Sell-side policies - a potential exclusion

15 November 2018

The majority of warranty and indemnity insurance policies that JLT M&A place globally are in the name of the buyer rather than the seller

There are a number of reasons why buy-side insurance is the more popular of the two. It can enable a sell clean exit, i.e. allowing the seller to limit its liability in the sale and purchase agreement to a nominal level and requiring the buyer to have the insurance policy as its primary source of recourse. It also means that the buyer can make a claim against an A rated insurer instead of its future partner (in the case of a merger) or distant, disappearing ex-shareholders.

There are; however, benefits to the seller of having a policy in its own name. The seller will know exactly what is and isn’t covered under its policy and is not required to ask the buyer to view the document. It also has the insurer ready to assist it if a buyer does bring a claim for a breach, and the insurance policy covers the seller’s legal fees that are in connection with the breach. The insurer has the incentive to defend the seller’s potential breach and will work with it during the process of the claim. For an individual or family owned company, a sell-side policy may be the preferred option. It should be noted that there are differences between the two – buy-side and sell-side – and a potential exclusion that should be avoided.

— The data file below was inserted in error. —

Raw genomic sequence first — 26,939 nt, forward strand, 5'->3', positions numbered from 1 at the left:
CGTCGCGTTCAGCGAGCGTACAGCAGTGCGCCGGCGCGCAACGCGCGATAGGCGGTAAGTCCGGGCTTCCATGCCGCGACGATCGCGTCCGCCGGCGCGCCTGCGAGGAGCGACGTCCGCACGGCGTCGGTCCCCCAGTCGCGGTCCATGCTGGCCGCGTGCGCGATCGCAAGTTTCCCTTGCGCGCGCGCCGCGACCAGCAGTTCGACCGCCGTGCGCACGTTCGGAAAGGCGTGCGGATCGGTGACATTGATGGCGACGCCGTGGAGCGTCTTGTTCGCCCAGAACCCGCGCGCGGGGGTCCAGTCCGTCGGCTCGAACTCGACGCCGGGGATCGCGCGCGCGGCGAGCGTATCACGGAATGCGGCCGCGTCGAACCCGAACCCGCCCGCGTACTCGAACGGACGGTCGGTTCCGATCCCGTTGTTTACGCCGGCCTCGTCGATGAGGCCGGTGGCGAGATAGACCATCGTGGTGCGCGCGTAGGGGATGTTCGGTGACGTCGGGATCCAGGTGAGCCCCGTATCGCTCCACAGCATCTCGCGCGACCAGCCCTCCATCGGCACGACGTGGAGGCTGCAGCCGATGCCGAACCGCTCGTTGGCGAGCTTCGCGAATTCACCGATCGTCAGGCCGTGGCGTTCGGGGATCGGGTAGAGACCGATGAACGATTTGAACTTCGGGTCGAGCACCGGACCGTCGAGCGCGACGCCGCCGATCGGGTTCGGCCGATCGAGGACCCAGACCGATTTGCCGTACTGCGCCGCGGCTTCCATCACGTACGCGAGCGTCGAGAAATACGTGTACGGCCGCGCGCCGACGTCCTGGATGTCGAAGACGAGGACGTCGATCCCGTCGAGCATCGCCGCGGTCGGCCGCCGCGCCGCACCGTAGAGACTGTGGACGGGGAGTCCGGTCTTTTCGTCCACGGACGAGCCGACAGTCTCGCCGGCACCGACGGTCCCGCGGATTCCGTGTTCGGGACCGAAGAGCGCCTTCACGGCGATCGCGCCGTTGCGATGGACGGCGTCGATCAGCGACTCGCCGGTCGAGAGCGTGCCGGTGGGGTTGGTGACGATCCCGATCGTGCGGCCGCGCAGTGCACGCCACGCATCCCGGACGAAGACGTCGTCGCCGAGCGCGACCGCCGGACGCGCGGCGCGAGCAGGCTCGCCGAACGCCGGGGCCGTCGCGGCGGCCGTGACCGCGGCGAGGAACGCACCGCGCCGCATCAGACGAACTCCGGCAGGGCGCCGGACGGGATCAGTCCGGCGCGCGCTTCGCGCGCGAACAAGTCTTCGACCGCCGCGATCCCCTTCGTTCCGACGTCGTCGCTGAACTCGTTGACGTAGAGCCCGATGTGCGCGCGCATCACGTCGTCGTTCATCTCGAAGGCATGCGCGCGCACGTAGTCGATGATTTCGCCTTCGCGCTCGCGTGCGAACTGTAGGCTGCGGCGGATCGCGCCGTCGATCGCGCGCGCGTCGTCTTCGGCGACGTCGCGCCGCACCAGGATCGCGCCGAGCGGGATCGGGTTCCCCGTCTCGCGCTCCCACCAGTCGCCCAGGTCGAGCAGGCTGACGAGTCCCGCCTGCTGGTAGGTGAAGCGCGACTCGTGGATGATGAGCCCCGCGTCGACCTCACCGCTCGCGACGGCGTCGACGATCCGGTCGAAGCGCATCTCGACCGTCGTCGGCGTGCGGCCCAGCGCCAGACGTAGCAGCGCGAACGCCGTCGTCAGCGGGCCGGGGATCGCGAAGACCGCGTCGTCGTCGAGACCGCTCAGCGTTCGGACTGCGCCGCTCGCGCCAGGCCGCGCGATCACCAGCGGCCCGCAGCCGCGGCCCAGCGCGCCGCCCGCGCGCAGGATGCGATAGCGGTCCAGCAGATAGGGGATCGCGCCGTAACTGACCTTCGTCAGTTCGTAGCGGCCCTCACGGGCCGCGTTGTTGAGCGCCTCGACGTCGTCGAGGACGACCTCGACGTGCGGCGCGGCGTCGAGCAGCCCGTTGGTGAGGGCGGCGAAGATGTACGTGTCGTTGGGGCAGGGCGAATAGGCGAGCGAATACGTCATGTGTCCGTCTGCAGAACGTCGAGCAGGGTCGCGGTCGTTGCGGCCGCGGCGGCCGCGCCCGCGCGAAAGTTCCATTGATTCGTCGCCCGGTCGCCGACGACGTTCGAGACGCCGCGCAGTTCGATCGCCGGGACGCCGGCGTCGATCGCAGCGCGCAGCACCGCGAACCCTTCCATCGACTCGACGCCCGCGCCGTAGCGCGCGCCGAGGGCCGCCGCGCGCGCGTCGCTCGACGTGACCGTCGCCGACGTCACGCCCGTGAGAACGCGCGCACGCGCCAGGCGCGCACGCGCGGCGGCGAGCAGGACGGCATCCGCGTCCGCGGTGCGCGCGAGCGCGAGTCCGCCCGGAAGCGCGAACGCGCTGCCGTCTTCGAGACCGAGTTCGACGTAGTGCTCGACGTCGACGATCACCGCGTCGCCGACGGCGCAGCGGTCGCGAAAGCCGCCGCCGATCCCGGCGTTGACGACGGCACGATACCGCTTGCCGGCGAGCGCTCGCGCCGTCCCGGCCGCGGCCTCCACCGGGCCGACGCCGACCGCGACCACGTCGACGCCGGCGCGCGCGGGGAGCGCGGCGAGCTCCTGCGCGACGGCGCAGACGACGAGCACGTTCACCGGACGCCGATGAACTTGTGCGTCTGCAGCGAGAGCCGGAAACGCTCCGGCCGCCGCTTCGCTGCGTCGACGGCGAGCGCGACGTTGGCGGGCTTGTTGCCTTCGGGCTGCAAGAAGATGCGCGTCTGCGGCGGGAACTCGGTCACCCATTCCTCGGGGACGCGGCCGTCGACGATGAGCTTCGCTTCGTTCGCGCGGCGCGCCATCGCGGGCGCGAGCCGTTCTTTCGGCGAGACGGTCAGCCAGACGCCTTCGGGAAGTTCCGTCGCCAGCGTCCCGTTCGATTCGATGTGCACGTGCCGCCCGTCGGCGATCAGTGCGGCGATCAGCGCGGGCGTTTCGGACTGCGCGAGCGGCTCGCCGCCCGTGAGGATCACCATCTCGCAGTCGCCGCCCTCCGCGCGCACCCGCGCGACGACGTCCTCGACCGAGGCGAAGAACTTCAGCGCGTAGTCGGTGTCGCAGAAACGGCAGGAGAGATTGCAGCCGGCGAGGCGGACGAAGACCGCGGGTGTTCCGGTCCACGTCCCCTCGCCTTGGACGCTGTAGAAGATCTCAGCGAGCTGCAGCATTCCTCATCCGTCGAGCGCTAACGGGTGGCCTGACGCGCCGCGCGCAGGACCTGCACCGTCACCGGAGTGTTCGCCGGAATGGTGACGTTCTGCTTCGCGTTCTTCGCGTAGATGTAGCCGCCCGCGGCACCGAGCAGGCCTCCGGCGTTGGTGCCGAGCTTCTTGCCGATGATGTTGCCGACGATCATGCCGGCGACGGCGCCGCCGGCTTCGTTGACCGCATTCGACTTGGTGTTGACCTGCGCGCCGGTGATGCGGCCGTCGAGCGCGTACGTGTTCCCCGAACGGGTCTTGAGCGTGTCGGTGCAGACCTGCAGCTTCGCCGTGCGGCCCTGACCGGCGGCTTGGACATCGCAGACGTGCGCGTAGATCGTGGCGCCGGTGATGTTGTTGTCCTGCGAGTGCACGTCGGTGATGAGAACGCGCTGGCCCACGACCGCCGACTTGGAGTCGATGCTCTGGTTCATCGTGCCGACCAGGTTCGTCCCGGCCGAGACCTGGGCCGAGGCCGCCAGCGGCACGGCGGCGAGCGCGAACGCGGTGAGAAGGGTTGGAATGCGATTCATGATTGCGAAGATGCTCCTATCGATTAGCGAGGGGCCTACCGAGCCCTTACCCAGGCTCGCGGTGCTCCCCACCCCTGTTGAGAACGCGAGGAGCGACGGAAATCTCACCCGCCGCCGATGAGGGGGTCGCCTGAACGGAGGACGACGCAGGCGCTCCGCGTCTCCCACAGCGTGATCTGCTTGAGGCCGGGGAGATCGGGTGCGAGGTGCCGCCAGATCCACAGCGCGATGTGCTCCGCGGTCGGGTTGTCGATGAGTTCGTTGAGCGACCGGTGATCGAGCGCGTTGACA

The article will focus on this potential exclusion. W&I policies are designed to cover unknown warranty breaches. On a buy-side policy, this covers breaches of warranties that the buyer was unaware of when the deal signed. Likewise, a sell-side policy covers warranty breaches that the seller itself was unaware of at the date the warranty was given. Before the W&I policy incepts, individuals representing the policyholder are required to sign no-claims declarations often referred to as NCDs. The NCD states that the individual does not have knowledge of a breach of any of the warranties covered in the policy. Effectively this is attempting to prevent an insured from making a claim for something that it was already aware of.

Shortening this, W&I policies are for unknown warranty breaches and individuals on behalf of the insured have to state, at inception, that they are not aware of any undisclosed breaches. In a W&I insurance policy, the sale and purchase agreement warranties are listed as either: covered, partially covered or excluded. A partially covered warranty is a warranty that is amended for the purpose of the policy and covered on that basis. A common amendment is the addition of a knowledge qualifier and this is the potential exclusion which should be avoided. Using an example:

Warranty – there is no on-going litigation against the target company or its subsidiary entities.

Partially covered policy warranty – there is no on-going litigation against the target company or, so far as the seller is aware, its subsidiary entities.